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Riverdale assembles all your favorite Archies — the redhead himself (KJ Apa), Betty Cooper (Lili Reinhart), Veronica (Camila Mendes) and Jughead (Cole Sprouse) — and throws them into a small-town murder-mystery plotline. Although the series can get downright ridiculous at times, it’s a lot of fun — and there’s no doubt the charming cast is having just as great a time.

Dear White People

Based on his film of the same name, Justin Simien’s Netflix comedy-drama series Dear White People follows several Black college students as they deal with racism and discrimination at an Ivy League school. Praised for its depiction of appropriation, police brutality and assimilation, the timely show is the perfect blend of sharp humor and apt social commentary.

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Reflecting on a scene that depicted police violence, actor Marque Richardson said that “it wasn’t about any individual person… [the scene was] a movement kind of deal.” In short, Dear White People deftly explores topics that audiences should not — and cannot — look away from.

The Leftovers

In a global cataclysm known as “The Sudden Departure,” 140 million people disappear without a trace, leaving those who are left behind to deal with the aftermath. Created by Lost‘s Damon Lindelof and the writer of the source material, novelist Tom Perrotta, The Leftovers is less interested in the how than it is in the why.

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Justin Theroux’s Kevin Garvey must help his family (and himself) adjust to life after The Sudden Departure. Cults, alleged miracles and science with a supernatural edge are all commonplace in what HitFix said “has been [the] show of the year — of the decade.” Co-starring greats like Carrie Coon and Ann Dowd, this one is heavy but truly transcendent.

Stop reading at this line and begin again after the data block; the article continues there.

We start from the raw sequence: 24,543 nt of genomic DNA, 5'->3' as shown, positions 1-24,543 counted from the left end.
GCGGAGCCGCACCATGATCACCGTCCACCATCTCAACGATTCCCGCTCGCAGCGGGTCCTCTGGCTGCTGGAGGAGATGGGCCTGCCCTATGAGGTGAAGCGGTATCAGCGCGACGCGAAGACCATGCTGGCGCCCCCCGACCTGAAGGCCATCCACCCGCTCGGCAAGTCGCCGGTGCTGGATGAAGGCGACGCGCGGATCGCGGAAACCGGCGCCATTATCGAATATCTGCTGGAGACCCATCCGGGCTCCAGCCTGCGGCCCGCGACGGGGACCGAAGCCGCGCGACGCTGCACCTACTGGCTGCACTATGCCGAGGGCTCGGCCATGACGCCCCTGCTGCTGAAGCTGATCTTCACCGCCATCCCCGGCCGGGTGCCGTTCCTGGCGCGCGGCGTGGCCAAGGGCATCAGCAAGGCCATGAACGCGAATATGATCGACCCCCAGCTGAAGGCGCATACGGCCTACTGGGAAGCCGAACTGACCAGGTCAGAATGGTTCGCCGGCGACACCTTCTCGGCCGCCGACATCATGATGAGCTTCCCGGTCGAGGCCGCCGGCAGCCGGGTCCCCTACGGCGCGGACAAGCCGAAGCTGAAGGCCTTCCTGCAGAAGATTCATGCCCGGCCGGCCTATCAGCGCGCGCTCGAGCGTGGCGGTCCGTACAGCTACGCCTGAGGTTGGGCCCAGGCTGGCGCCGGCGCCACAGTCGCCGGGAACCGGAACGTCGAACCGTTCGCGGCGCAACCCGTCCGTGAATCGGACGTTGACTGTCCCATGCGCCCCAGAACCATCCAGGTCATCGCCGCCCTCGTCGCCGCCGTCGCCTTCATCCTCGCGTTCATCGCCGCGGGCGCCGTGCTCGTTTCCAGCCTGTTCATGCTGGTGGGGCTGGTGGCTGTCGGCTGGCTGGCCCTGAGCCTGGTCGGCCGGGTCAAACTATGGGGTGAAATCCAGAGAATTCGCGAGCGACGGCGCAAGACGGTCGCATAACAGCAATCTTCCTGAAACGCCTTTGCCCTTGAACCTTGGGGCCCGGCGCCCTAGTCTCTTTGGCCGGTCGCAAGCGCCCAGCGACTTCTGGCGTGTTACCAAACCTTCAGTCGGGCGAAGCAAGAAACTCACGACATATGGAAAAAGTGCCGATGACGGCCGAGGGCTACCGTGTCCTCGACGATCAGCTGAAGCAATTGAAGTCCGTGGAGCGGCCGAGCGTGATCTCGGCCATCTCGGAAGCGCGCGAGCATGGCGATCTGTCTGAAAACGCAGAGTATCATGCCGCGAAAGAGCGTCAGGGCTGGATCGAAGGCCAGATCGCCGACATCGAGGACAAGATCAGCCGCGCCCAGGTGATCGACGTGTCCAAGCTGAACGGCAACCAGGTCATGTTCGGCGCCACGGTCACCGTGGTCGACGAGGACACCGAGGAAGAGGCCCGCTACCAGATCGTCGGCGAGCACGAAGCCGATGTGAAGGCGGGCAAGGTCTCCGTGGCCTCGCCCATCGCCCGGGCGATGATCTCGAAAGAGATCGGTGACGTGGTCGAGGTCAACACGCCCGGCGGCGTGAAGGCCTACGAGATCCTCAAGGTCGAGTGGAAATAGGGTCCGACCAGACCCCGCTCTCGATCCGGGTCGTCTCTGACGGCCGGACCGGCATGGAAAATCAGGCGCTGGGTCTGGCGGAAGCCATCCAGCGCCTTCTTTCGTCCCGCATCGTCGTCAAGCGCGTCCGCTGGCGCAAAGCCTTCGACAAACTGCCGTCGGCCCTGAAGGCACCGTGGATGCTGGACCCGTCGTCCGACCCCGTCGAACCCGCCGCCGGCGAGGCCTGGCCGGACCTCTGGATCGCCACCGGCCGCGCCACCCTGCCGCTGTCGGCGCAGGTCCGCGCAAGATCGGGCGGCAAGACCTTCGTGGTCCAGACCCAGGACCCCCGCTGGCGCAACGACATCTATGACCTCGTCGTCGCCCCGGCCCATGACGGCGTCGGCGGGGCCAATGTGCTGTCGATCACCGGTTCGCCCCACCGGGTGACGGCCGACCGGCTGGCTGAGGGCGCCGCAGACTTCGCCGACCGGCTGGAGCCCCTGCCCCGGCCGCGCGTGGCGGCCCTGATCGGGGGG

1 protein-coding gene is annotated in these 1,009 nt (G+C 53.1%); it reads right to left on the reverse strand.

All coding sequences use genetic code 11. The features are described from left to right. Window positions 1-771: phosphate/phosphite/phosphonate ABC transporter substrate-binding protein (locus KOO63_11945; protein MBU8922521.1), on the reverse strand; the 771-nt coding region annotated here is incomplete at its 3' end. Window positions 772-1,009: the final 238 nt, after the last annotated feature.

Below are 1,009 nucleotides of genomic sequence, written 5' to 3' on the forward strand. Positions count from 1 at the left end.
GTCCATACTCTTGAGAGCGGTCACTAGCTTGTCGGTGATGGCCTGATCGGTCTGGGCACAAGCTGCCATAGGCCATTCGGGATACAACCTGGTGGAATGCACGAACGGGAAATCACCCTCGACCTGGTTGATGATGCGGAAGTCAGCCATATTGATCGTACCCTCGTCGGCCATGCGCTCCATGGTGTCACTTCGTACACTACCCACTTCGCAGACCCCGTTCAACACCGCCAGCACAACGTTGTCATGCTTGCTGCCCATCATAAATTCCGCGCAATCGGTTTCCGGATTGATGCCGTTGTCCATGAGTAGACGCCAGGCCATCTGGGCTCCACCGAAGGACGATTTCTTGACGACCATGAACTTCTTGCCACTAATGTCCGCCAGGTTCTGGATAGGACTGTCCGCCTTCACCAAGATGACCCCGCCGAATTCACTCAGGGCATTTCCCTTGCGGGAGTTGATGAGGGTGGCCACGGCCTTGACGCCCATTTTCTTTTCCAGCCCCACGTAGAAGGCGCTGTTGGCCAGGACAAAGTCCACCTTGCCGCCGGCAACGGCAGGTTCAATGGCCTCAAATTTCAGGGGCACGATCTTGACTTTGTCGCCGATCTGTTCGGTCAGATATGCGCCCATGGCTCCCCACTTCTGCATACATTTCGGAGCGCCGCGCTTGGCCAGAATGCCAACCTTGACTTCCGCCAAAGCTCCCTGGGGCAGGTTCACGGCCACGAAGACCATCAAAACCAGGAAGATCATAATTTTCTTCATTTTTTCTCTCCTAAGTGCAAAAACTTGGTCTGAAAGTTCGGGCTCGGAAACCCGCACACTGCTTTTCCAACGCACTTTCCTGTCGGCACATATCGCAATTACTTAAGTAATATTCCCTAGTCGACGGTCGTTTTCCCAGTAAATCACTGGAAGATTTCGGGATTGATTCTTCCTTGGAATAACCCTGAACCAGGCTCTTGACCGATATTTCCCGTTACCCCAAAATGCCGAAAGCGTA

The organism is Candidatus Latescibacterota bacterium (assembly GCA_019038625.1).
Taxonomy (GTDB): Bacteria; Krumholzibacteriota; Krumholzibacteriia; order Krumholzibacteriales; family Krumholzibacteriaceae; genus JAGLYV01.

Fresh Off the Boat

Starring Constance Wu and Randall Park, Fresh Off the Boat was inspired by chef and food personality Eddie Huang’s book of the same name. In the show, creator Nahnatchka Khan depicts a Taiwanese-American family living in the Orlando, Florida, of the ’90s.

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The last show to star an Asian-American family was Margaret Cho’s All-American Girl, which debuted in 1994. More than 20 years later, Fresh Off the Boat offers a much-needed and welcome perspective. Funny and charming, the show reiterates the need not only for diverse stories to be told, but for them to be told by a myriad of people, in myriad ways.

Any “Arrowverse” Show (or All of Them)

The Marvel Cinematic Universe may rule movie theaters, but DC Comics has clearly left its mark on the small screen. The CW’s Arrowverse is a term that describes the network’s robust collection of DC-inspired shows, including Supergirl, Arrow, Black Lightning, Legends of Tomorrow, The Flash and Batwoman.

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Arrow kicked off the whole thing by telling the story of Oliver Queen, a.k.a. vigilante Green Arrow, but The CW quickly gave better-known heroes their own series. The best part about the Arrowverse shows? They’re interconnected. Every year, The CW promotes a special “crossover” event, which sees the heroes — who live on different Earths — teaming up.

Master of None

Created by Parks and Recreation alumni Aziz Ansari and Alan Yang, Master of None stars Ansari as actor Dev Shah, who is trying to overcome professional and romantic obstacles. Full of charm and humor, Master of None offers a fresh perspective, thanks in large part to the people of color and queer folks who worked on the show.

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For example, actor/writer Lena Waithe made history by becoming the first Black woman to win an Emmy for comedy writing thanks to her work on the autobiographical “Thanksgiving” episode, which traces several of her character’s holiday dinners as she comes to terms with being a lesbian — and comes out to her family. During her acceptance speech, Waithe said, “The things that make us different — those are our superpowers.”